After the procedure, the urologist may recommend that the patient:

  • Drink 16 ounces of water each hour for 2 hours after the procedure.
  • Take a warm bath to help ease the burning feeling.
  • Place a warm, damp washcloth over the urethral opening to relieve discomfort.
  • Take an over-the-counter pain medicine.

If necessary, the urologist may prescribe an antibiotic to take for a couple of days after the procedure to prevent an infection. If you have severe pain, chills, or fever (these could be signs of an infection), it is important to call the urologist’s office and explain the symptoms.

Additional Details

What are the risks of cystoscopy?

Every patient is different, and the urologist will take into consideration each patient’s specific medical history when explaining possible complications from the procedure. Although minimal, the risks of cystoscopy may include:

  • Urinary tract infections (UTI)
  • Bleeding
  • Abdominal pain
  • Burning or discomfort during urination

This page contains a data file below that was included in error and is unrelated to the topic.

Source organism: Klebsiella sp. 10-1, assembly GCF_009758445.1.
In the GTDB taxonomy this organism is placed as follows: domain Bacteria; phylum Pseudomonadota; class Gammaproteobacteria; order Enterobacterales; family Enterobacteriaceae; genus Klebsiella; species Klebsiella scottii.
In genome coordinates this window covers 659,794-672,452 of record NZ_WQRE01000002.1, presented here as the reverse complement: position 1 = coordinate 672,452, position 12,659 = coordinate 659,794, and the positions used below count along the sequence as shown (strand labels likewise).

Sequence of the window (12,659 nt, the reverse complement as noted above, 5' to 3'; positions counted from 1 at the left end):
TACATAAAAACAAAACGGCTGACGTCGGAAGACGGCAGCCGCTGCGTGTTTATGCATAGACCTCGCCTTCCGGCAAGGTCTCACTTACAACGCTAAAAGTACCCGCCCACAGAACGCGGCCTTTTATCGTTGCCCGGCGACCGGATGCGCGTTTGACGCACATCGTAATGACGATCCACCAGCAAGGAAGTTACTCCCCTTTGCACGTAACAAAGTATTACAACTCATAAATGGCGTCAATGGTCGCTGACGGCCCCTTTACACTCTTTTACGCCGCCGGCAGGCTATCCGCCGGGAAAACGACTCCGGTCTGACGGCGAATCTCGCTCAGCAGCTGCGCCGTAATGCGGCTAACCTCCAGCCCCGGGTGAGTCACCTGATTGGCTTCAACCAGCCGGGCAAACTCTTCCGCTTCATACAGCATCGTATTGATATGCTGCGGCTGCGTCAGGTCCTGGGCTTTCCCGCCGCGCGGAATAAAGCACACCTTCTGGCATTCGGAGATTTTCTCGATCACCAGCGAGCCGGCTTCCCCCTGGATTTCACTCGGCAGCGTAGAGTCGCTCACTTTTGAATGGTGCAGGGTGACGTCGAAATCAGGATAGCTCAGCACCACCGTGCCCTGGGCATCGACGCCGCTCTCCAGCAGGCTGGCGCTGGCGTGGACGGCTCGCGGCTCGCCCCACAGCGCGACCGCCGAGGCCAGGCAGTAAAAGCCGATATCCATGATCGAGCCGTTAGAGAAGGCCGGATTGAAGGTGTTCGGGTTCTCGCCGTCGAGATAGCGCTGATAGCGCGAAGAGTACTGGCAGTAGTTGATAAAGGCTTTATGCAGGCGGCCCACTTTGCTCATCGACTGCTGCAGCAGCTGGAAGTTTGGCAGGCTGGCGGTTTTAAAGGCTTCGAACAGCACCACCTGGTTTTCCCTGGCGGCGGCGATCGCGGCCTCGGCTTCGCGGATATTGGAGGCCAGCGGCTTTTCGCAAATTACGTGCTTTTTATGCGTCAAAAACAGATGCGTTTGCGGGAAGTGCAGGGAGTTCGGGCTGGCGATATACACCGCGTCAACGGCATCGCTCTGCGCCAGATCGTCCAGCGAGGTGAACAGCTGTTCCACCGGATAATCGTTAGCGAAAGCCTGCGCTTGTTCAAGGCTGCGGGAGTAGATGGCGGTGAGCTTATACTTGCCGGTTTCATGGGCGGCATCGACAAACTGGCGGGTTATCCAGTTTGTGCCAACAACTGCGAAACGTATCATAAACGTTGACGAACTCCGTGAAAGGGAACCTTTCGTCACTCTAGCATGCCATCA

• Possible injury to the urethra or bladder
  • Narrowing of the urethra because of scar tissue formation
  • Trouble urinating due to swelling of surrounding tissues

If any of the following symptoms occur after a cystoscopy, you should call the urologist right away:

  • Inability to urinate and the discomfort of a full bladder
  • Burning or discomfort during urination that lasts more than 2 days
  • Bright red urine or blood clots in the urine
  • Fever
  • Severe discomfort

Last reviewed by a Cleveland Clinic medical professional on 07/05/2017.

References

  • NIH: National Institute of Diabetes and Digestive and Kidney Diseases. Cystoscopy and Ureteroscopy Accessed 6/29/2017.
  • Wuilleumier J, Point D, Fooks H, Zaslau JS. The History of Cystoscopy in Urology, Internet Journal of Urology. 14,1 (2015) ispub.com Accessed 6/29/2017.
  • Urology Care Foundation. What is Cystoscopy? Accessed 6/29/2017.

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Cleveland Clinic is a non-profit academic medical center. Advertising on our site helps support our mission. We do not endorse non-Cleveland Clinic products or services. Policy

Cleveland Clinic is a non-profit academic medical center. Advertising on our site helps support our mission. We do not endorse non-Cleveland Clinic products or services. Policy